Deng is a free agent at the end of this year. He can leave with no strings attached. At that point he has only played for the Cavs for 3-4 months, it’s not like he’s leaving the team that drafted him after 10 seasons. That’s a bit worrisome because he’s already turned down a 3 year, $30 million extension (according to Nick Borges at ESPN.com) from that team. We might have to end up paying more than we’d like, or overpaying him. In reality though, who really cares. It’s not likely Lebron, Wade or Melo are walking through that door. But in case you believe we can get Lebron (national media seems to believe this is unlikely), we would be able to release Deng’s rights in the off-season to get him. So it still allows us to play a little in the off-season, especially if that injury bug rears its ugly head. This may not the right course of action though. We need Deng, if this trade never happened and next off-season we came away with Deng you’d be ecstatic. Let’s lock him down ASAP. We’re not LA, we’re not NY, we’re not Boston, no big time free-agents have called for Reagan to take down the apparent Berlin Wall of Free Agents that surrounds Cleveland.
But what if he doesn’t want to stay. Like previously mentioned he has no strong ties, he’s in his prime and this off-season might be the last huge paycheck he’s going to cash-in on. Throw in the fact this season may not convince him we’re a team on the rise (or championship caliber) and he’s out, no matter how much money we offer to give him (or wrapping us into a sign and trade). Well…..that is not good. Chances are with him on the team, and the amount of tankage we haven’t seen since World War 2, we’ve played ourselves out of a solid amount of pong balls. Leaving us without an opportunity to grab a franchise changing player in the draft and bringing us no closer to a championship then when we all found out Bynum went back to the 76ers’ Bynum.
So if we lock him down does that make this a slam dunk trade? It really depends on how you judge the Cavs roster now. Are they championship contender material (either now or next year with the growth of their young padawans)? Or is Deng not enough to put them in championship material and now we flutter around the playoffs like the last 6 years of Atlanta Hawks or the last 8 years of the Cincinnati Bengals? Talking to a Bengals fan, they tell you they’re such a better franchise than the Browns. You ask for proof and they point to their 5 playoff appearances in the last 8 years, their record compared to the Browns in that amount of time, ex, ex. But then ask them who won the last playoff game of either franchise, the Browns had the only in 1994. So with all those playoffs they’ve never won a playoff game and more to the point they have zero more championships than the Browns. This brings me back to the discussion of the trade. So what if it means we can sneak into the playoffs? If we’re not built to compete for a ring as is or in the immediate future than what’s the point of making the playoffs? The prize of every season (no matter which) is to win the Championship. If you’re not building to win that then you’re building to fail. As this trade was made the Cavs we’re the 5th worst team in the NBA. That puts them in the running for a possible shot of one of the franchise changing rookies coming out of the draft. Whether it be Wiggins, Parker, Randle, etc. Parker and Wiggins would have really helped the wholes we have at the 2 or 3 and if you believe the scouts, are as good of prospects as the one who got away.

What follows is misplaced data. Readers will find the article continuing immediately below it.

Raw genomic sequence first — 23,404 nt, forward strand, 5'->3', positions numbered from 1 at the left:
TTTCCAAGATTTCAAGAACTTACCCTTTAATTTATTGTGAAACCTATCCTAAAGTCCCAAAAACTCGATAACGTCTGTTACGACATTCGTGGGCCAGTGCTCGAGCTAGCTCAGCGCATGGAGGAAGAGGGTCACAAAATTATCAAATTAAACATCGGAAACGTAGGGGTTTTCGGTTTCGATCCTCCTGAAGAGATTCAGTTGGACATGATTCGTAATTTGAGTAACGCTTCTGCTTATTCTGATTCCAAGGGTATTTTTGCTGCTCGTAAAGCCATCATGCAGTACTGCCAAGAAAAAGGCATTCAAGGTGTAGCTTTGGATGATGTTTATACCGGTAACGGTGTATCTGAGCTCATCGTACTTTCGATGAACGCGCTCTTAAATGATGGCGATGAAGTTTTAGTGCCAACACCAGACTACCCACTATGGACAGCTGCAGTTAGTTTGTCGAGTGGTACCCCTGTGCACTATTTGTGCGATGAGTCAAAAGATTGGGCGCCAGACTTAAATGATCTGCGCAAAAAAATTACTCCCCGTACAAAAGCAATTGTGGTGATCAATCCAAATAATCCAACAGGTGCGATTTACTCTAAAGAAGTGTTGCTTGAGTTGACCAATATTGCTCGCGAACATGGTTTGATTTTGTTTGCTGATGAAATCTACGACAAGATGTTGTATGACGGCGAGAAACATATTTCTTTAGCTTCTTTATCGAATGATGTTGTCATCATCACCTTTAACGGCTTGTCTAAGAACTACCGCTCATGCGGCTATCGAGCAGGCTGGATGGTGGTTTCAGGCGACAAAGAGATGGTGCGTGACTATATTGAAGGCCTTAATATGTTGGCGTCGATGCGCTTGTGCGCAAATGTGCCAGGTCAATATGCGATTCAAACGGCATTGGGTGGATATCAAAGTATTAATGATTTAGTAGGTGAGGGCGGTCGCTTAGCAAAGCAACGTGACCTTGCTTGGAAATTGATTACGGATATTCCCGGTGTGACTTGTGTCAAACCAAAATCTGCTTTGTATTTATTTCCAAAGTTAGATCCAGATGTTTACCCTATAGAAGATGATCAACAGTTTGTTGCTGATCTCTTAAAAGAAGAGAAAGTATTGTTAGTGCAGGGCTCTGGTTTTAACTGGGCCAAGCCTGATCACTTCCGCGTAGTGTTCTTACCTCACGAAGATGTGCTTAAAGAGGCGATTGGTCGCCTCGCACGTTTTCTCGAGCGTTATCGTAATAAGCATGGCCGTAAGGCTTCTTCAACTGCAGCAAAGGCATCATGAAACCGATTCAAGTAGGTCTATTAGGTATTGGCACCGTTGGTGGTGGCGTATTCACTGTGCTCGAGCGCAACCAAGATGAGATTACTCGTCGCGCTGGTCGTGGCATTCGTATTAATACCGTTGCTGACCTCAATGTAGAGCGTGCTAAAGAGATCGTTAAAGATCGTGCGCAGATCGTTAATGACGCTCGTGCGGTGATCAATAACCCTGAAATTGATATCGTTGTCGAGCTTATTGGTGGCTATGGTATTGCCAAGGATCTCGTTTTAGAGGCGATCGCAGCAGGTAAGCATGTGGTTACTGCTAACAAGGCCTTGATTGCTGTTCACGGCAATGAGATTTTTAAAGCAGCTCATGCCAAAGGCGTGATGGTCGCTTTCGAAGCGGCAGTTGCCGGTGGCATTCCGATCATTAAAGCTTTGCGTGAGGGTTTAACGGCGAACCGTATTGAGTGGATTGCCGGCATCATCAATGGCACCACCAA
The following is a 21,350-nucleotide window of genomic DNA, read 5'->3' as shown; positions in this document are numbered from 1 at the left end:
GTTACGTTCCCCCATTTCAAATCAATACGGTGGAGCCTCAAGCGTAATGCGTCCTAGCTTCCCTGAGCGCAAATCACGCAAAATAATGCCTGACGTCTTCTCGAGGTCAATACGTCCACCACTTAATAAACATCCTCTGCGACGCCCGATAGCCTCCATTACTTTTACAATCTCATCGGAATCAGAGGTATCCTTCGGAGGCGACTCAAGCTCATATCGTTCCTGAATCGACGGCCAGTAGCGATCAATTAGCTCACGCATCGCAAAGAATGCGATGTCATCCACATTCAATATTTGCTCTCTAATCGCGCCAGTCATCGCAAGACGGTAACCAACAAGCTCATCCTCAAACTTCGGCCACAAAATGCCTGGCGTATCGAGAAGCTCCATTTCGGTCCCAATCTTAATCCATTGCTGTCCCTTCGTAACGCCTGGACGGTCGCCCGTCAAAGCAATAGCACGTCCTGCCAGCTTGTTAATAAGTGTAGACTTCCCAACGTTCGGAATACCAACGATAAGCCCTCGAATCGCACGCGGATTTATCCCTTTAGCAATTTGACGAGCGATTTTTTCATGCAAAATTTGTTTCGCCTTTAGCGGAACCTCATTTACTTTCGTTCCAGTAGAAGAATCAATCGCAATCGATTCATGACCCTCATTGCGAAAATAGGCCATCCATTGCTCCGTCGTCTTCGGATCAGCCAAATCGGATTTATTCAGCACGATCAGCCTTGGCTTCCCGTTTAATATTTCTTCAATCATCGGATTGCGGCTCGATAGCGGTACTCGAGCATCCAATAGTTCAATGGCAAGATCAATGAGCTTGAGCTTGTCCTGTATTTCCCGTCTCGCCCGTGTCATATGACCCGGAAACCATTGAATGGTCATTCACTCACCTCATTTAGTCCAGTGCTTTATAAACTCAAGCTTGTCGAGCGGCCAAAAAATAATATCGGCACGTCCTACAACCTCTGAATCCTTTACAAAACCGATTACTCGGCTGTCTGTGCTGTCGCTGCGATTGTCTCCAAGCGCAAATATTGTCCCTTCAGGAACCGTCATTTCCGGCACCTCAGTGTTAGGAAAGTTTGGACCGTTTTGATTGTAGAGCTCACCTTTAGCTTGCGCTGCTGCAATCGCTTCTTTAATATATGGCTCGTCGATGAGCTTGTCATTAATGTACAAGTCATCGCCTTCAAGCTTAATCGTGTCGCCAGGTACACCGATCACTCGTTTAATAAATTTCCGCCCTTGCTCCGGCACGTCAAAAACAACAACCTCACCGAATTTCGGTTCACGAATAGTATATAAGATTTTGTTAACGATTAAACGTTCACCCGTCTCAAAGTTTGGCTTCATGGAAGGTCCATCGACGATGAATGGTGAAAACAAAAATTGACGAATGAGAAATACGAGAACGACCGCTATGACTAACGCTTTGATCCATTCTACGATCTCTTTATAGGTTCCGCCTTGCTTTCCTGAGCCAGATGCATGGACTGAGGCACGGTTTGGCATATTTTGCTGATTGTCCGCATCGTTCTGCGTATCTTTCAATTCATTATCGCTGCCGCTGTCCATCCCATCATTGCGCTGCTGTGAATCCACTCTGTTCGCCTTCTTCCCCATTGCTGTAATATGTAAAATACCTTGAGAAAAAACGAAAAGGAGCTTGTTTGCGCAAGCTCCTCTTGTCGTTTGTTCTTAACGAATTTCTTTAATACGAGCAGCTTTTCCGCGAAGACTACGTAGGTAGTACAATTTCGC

So it depends on what you think would have played out this season. You could make the case the team is too talented for the 5th worst team in the NBA. That players would have eventually started to learn their new roles and excelled towards the end pushing us out of a top 5 pick. But what if they hadn’t? What if the locker-room clashing continues or if Kyrie or Varejao go down for an extended amount of time? Then we just cost ourselves one of the top prospects in the top draft since 2003. But we can’t continue to hope that because we won a few scratch off tickets we’re going to win the mega millions this time around. We’ve got to install a winning culture otherwise the losses will continue to add up. We’re only 6 1/2 games out of 3rd in a wide open East and that makes it look clear that the team made the right decision. Are we championship material? That’s really up to how these players grow and how Mike Brown uses them (plus anymore Magic Chris Grant might pull). They have the talent in Irving, Waiters, Deng, Thompson and Varejao with a few other solid young players to make the championship jump, they just need to solve their issues at the moment. The addition of Deng should be the spark to get the Cavs into that discussion.